What George needs are activities that he can manage.  Dementia has impacted his ability to do the same activities in the same way he did them 20 years ago, but it has not taken away his ability to do all activities. What George needs is someone who can customize familiar activities to match his current ability level. He needs someone else to break down an activity into individual tasks, and do only one small task at a time. George is still capable of doing many things. He needs direction and he needs cueing to successfully manage a sequence of complex activities.

 

George is bored. And when he is bored, his brain will create an activity to do. Even if the activity doesn’t make sense to someone else’s brain, even if the activity creates a mess or breaks something, or causes a disturbance, his brain is desperate for activity and stimulation. In the lack of meaningful stimulation, the brain will create its own entertainment.

 

The underlying cause of many so-called dementia behaviours is boredom.

 

When someone with dementia is occupied with meaningful activities that create a sense of purpose and productivity, their ‘behaviours’ are often drastically reduced. Their need to be productive is met and they feel satisfied.

 

Providing meaningful activities for someone with dementia is one of the most effective ways to reduce undesired behaviours.  It does not require medication changes and has no side effects.  However, it can be incredibly time-consuming and does require an enormous amount of patience.  Time and patience are two things that family caregivers often have in short supply—they’ve used up both!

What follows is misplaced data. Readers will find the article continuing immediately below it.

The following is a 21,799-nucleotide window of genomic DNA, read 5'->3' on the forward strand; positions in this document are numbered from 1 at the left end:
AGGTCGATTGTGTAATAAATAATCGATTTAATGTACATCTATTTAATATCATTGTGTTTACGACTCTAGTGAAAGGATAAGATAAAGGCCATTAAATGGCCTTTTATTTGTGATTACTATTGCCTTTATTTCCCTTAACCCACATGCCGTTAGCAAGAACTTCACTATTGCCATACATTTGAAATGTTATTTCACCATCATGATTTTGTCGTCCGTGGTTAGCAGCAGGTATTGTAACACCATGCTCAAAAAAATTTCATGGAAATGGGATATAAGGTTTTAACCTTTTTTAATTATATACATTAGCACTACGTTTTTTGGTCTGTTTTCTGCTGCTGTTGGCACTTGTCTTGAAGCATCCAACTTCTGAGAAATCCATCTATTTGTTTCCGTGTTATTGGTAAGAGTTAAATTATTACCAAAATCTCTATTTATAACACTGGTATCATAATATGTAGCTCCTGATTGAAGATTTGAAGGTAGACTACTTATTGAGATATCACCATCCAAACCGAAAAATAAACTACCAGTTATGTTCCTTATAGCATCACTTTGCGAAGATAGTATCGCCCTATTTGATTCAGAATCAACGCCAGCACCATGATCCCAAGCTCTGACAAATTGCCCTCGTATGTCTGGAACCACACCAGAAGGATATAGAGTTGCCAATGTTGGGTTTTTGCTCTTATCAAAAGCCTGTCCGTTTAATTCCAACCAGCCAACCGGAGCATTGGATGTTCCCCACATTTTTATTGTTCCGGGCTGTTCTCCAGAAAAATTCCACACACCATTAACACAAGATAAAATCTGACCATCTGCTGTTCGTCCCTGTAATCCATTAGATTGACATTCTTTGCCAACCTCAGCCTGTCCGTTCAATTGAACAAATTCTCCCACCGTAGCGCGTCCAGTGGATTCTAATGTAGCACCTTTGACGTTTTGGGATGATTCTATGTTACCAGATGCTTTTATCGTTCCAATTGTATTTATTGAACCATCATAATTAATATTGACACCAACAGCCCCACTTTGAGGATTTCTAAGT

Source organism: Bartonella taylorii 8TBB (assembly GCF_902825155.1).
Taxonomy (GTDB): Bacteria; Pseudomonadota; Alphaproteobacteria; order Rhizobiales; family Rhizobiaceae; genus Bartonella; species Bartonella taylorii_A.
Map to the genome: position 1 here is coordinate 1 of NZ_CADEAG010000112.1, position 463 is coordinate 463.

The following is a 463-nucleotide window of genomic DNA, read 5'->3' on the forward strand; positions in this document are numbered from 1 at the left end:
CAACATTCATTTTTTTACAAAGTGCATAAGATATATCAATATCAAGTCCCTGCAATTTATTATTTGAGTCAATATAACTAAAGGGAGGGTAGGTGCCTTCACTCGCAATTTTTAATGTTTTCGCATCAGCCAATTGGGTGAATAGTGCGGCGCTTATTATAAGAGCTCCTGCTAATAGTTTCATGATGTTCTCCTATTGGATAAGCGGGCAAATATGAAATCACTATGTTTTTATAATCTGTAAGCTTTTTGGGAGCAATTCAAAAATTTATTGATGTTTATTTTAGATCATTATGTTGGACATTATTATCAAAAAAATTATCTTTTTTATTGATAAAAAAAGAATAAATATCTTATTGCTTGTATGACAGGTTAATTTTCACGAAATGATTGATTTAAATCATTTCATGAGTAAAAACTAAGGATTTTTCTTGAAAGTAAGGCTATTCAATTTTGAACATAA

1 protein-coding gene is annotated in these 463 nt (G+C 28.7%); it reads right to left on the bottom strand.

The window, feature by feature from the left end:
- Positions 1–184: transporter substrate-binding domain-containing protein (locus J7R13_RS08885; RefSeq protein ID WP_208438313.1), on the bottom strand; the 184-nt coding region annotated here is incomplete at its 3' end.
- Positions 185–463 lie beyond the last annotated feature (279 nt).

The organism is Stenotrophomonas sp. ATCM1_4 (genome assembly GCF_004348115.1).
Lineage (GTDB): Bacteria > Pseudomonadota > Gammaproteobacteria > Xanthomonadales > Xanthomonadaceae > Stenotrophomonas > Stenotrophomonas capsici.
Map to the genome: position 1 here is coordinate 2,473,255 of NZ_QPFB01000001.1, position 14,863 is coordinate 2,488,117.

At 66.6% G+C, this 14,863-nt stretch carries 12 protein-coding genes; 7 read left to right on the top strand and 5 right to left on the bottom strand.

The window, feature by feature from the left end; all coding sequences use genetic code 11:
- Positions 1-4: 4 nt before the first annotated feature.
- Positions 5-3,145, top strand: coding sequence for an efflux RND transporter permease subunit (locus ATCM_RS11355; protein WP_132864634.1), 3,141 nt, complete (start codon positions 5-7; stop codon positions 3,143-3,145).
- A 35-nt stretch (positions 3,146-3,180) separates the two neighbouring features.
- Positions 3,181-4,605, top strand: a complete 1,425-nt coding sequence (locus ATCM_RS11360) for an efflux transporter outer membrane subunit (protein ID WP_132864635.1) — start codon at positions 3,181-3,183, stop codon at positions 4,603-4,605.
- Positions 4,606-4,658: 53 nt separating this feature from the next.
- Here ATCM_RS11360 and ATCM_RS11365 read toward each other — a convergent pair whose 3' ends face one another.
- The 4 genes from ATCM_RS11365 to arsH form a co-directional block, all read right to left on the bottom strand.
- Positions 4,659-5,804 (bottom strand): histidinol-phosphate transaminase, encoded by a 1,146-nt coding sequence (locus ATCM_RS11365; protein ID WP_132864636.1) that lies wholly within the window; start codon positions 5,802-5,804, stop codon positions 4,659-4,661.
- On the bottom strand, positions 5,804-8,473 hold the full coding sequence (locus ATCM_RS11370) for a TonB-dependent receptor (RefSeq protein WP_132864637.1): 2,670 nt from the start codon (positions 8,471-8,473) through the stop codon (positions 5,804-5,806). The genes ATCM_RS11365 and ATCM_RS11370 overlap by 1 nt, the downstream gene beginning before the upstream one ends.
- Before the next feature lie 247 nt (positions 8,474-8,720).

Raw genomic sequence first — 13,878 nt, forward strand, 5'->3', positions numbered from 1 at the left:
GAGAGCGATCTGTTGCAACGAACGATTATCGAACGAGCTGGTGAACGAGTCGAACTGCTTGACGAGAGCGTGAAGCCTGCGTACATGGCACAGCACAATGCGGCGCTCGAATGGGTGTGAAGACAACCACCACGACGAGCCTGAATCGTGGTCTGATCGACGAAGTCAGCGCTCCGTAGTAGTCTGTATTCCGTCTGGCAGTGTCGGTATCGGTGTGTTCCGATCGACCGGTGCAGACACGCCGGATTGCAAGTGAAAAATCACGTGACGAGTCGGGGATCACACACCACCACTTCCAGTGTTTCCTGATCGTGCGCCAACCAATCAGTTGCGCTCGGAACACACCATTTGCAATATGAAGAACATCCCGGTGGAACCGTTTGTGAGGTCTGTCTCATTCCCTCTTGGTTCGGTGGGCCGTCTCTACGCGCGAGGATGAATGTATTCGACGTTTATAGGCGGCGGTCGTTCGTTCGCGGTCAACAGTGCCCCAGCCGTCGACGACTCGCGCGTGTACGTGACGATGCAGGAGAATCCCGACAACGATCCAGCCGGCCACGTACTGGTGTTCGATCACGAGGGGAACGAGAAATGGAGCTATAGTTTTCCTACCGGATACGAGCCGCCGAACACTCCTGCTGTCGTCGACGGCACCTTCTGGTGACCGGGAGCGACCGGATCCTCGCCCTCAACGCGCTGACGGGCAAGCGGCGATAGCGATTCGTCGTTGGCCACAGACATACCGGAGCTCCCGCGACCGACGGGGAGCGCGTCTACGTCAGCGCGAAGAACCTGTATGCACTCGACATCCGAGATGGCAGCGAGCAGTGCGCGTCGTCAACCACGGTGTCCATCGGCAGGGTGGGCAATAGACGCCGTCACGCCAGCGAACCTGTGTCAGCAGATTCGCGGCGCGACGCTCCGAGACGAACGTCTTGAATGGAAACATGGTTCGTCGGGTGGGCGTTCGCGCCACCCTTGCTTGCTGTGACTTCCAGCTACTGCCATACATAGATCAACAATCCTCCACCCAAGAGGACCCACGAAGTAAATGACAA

Professional caregivers can fill the gap. Professional caregivers can take the abundant time and patience required to keep people like George engaged in meaningful activities. Caregivers help clients with dementia to connect to their passions and interests by making activities accessible.  Caregivers modify activities to match their client’s ability level—that might be fluctuating by the day or by the hour—to ensure that activities are never too difficult or too easy and boring.  

 

When people are enjoying hobbies that they love, and they are not frustrated or bored, their so-called behaviours are drastically reduced.  What passions might we re-inspire in your loved one, to spark their desire for meaningful engagement and productivity? 

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Grieving the Loss of Your Health

When a loved one is diagnosed with a chronic illness or a degenerative disease, the diagnosis affects the whole family.  It is easy to overlook the ways in which other family members are also impacted by chronic illness because the focus is upon the person who is unwell.